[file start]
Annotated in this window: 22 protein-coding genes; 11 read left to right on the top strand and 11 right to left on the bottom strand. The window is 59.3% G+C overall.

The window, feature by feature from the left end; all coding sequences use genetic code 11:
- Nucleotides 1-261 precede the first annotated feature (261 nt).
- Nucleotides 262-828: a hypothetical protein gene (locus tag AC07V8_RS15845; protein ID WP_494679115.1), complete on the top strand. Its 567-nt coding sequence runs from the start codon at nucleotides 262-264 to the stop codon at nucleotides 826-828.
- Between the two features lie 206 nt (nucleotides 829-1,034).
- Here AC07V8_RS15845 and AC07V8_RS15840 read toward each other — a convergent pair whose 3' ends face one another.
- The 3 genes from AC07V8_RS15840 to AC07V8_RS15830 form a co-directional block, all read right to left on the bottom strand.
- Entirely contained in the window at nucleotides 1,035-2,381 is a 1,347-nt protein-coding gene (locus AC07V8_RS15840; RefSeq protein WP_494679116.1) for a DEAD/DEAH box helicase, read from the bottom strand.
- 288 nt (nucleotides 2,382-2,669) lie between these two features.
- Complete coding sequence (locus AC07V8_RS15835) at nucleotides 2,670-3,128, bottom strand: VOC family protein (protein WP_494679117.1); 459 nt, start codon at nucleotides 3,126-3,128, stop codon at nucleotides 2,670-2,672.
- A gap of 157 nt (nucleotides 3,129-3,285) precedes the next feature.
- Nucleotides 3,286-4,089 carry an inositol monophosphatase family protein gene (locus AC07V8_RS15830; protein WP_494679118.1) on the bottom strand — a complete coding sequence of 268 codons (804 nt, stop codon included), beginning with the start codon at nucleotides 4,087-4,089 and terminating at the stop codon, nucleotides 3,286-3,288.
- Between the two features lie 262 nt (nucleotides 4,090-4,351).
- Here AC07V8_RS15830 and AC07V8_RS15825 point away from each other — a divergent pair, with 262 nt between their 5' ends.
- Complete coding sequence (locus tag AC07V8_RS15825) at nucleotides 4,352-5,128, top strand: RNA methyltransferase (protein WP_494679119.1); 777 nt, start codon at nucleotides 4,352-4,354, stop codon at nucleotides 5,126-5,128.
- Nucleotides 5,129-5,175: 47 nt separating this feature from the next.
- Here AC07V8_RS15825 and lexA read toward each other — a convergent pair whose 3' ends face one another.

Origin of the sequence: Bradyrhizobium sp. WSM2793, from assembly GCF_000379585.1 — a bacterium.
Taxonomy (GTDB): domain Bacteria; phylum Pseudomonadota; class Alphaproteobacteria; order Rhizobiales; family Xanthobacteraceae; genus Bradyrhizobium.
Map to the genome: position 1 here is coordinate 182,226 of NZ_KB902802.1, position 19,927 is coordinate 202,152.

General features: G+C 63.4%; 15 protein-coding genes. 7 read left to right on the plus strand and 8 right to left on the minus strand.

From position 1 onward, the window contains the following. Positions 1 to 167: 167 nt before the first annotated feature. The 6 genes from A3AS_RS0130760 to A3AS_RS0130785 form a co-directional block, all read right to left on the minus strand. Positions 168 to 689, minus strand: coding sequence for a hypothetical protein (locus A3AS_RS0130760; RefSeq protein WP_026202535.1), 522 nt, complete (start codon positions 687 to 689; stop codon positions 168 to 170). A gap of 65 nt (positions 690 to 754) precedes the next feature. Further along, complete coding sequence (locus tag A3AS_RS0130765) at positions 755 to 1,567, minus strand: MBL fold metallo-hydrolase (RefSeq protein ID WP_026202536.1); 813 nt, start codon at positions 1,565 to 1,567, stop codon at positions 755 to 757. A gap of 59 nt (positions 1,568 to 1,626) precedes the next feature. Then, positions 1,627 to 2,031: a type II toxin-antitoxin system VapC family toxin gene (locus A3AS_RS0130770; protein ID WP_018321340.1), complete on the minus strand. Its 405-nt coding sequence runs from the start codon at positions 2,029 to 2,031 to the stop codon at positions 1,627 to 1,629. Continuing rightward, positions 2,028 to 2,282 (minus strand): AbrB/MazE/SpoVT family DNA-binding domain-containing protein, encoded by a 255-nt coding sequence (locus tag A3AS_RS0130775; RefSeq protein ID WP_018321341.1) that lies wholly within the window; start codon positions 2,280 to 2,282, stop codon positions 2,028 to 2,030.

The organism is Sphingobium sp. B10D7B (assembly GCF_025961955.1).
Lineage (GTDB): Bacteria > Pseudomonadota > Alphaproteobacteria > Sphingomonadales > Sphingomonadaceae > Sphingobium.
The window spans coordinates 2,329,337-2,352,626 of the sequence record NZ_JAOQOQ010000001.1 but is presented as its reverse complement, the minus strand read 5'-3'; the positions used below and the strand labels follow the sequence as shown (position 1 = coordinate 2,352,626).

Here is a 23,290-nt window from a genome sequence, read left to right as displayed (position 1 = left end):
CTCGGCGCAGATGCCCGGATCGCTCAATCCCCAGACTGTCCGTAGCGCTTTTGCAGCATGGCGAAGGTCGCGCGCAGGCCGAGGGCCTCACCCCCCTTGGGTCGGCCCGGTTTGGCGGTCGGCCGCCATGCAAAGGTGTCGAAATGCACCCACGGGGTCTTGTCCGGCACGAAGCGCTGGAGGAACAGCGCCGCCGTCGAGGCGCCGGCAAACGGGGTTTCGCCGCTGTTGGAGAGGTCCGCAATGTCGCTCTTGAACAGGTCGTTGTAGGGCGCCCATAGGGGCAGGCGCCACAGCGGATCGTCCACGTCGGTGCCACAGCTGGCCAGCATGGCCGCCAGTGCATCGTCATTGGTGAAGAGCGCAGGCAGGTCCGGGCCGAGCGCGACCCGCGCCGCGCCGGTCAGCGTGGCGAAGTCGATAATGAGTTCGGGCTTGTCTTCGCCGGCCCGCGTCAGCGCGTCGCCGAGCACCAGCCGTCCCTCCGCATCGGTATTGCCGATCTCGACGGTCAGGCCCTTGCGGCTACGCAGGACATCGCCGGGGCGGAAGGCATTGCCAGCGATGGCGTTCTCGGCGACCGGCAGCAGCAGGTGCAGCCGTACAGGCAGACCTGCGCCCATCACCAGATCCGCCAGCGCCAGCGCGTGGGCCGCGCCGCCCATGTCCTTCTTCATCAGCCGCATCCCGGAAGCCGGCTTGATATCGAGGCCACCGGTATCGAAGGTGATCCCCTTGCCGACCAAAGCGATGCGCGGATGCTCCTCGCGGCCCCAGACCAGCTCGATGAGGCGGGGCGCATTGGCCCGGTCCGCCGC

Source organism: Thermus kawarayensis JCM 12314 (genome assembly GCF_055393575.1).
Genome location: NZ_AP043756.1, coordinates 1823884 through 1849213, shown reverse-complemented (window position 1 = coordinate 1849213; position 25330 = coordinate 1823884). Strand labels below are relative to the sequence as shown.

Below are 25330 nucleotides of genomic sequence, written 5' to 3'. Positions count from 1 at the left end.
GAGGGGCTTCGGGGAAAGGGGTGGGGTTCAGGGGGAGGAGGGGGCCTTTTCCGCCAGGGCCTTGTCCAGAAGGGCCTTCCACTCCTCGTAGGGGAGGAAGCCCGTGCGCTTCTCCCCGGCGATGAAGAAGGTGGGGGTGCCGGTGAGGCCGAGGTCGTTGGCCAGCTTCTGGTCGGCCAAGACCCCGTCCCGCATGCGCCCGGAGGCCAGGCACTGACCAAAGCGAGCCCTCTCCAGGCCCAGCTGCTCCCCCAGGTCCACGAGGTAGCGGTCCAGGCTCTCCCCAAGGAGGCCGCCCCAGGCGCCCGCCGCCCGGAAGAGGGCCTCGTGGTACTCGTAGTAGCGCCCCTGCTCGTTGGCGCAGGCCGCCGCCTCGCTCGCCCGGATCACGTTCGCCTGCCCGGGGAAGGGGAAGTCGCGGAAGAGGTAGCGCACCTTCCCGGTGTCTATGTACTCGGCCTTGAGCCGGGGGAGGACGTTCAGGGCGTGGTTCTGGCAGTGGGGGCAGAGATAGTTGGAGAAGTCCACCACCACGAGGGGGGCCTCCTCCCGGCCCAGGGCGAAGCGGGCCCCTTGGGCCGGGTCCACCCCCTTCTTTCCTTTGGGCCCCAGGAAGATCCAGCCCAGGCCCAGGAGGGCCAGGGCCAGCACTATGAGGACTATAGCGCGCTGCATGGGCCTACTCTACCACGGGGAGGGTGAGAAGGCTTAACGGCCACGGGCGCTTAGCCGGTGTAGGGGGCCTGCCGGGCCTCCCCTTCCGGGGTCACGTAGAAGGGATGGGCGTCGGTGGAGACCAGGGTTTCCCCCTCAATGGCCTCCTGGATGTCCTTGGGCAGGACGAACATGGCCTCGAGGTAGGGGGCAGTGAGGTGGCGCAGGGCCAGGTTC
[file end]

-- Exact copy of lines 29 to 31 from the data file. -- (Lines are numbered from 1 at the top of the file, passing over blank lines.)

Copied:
Genome location: NZ_AP043756.1, coordinates 1823884 through 1849213, shown reverse-complemented (window position 1 = coordinate 1849213; position 25330 = coordinate 1823884). Strand labels below are relative to the sequence as shown.

Below are 25330 nucleotides of genomic sequence, written 5' to 3'. Positions count from 1 at the left end.
GAGGGGCTTCGGGGAAAGGGGTGGGGTTCAGGGGGAGGAGGGGGCCTTTTCCGCCAGGGCCTTGTCCAGAAGGGCCTTCCACTCCTCGTAGGGGAGGAAGCCCGTGCGCTTCTCCCCGGCGATGAAGAAGGTGGGGGTGCCGGTGAGGCCGAGGTCGTTGGCCAGCTTCTGGTCGGCCAAGACCCCGTCCCGCATGCGCCCGGAGGCCAGGCACTGACCAAAGCGAGCCCTCTCCAGGCCCAGCTGCTCCCCCAGGTCCACGAGGTAGCGGTCCAGGCTCTCCCCAAGGAGGCCGCCCCAGGCGCCCGCCGCCCGGAAGAGGGCCTCGTGGTACTCGTAGTAGCGCCCCTGCTCGTTGGCGCAGGCCGCCGCCTCGCTCGCCCGGATCACGTTCGCCTGCCCGGGGAAGGGGAAGTCGCGGAAGAGGTAGCGCACCTTCCCGGTGTCTATGTACTCGGCCTTGAGCCGGGGGAGGACGTTCAGGGCGTGGTTCTGGCAGTGGGGGCAGAGATAGTTGGAGAAGTCCACCACCACGAGGGGGGCCTCCTCCCGGCCCAGGGCGAAGCGGGCCCCTTGGGCCGGGTCCACCCCCTTCTTTCCTTTGGGCCCCAGGAAGATCCAGCCCAGGCCCAGGAGGGCCAGGGCCAGCACTATGAGGACTATAGCGCGCTGCATGGGCCTACTCTACCACGGGGAGGGTGAGAAGGCTTAACGGCCACGGGCGCTTAGCCGGTGTAGGGGGCCTGCCGGGCCTCCCCTTCCGGGGTCACGTAGAAGGGATGGGCGTCGGTGGAGACCAGGGTTTCCCCCTCAATGGCCTCCTGGATGTCCTTGGGCAGGACGAACATGGCCTCGAGGTAGGGGGCAGTGAGGTGGCGCAGGGCCAGGTTC